Monday, January 24, 2005

Crisis in Aceh ~ Ongoing Afterthought (2)


Aceh’s long isolation from the outside world has delayed much needed attention to the aftermath of this calamity in its own backyard. During its internal conflict especially in the past two and half years the Operation Command - Indonesian National Military Nanggroe Aceh Darussalam (Komando Operasi TNI NAD) has been the central authority to distribute news coverage to the outside world, national and international. [The site can be found here (in Indonesian):]. During Indonesian activists’ visits at different dates in 2004 to Canada they mentioned about it ~ that the controlled coverage has pretty much deflected if not discounted the truth. It has reasonably estranged Aceh from the rest of the country.

The powerful grip on media coverage in Aceh has proven to be very successful in creating false perception of all Acehnese as dangerous rebels and Moslem extremists. The human rights activists in Aceh have even been considered as traitors. The threats were real: Kontras (Commission for Missing Persons and Victims of Violence) Aceh had to close its office, Kontras Jakarta received ‘organized’ attacks, and Jaffar Siddik Hamzah (former coordinator of International Forum on Aceh) was reported missing when he returned to Indonesia, and his decayed body was later found in Tanah Karo region in North Sumatera. The pattern of intimidation and attacks are so typical of those from the military and police. Virtually all large-scale atrocities happened throughout the Republic of Indonesia’s history since her independence have had strong indication of military/police involvement ~ many studies and human rights reports have acknowledged it too.

Deep inside my heart I really hope that the government of Indonesia, especially the military and police who are in charge in Aceh, could take this opportunity to show their goodwill to provide relief and stability to Acehnese during this tribulation. But, the gap of dream and reality is not that easy to close. As you can read in my “Crisis in Aceh” series, there are a lot of coverages on military’s (or authority) sole role in controlling relief distribution as well as their ongoing engagement in security measures with the so-called ‘GAM’ beyond the tsunami-hit areas. As a broken record they always plays the same old ‘song’ ~ they have denied, over and over gain, any wrongdoings on their part.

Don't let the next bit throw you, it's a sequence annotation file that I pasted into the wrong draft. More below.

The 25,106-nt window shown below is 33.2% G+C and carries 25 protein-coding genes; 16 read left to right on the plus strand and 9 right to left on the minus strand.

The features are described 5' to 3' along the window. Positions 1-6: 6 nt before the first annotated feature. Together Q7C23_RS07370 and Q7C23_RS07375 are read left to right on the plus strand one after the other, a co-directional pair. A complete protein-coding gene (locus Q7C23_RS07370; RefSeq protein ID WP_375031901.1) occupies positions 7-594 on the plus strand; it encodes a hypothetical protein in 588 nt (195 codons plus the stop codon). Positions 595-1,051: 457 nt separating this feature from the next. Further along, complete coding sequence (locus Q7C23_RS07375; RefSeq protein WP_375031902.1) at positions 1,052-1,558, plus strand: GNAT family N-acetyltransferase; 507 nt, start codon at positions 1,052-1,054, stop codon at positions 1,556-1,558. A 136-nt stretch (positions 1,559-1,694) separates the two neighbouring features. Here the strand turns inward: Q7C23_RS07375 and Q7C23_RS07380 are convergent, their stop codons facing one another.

When I asked my friends in Indonesia whether they heard military/police abuses towards Acehnese, especially during the aftermath of tsunami disaster, most of them said that they’re not aware of military abuses in Aceh. What they heard and saw on TV were brave and good soldiers who helped most of the people while they also lost their families. Nancy even told me that a UNICEF representative who has lived for 10 years in Indonesia has not had a clue about what has happened in Aceh. I can understand why. The military, including the government, in Indonesia are very clever in conducting ‘damage control’ ~ they’d only release what they want people to hear or see and they’d pressure the news media to do so. I could put forward many examples ~ the tragedy of May 98, for example. It saddened me to hear many government authorities denied the impact of this tragedy to civilian victims despite the facts compiled and presented by national fact-findings team. In Indonesia everything can happen…

On my communication with Poengky (from Imparsial) regarding the truth about military and distribution of relief: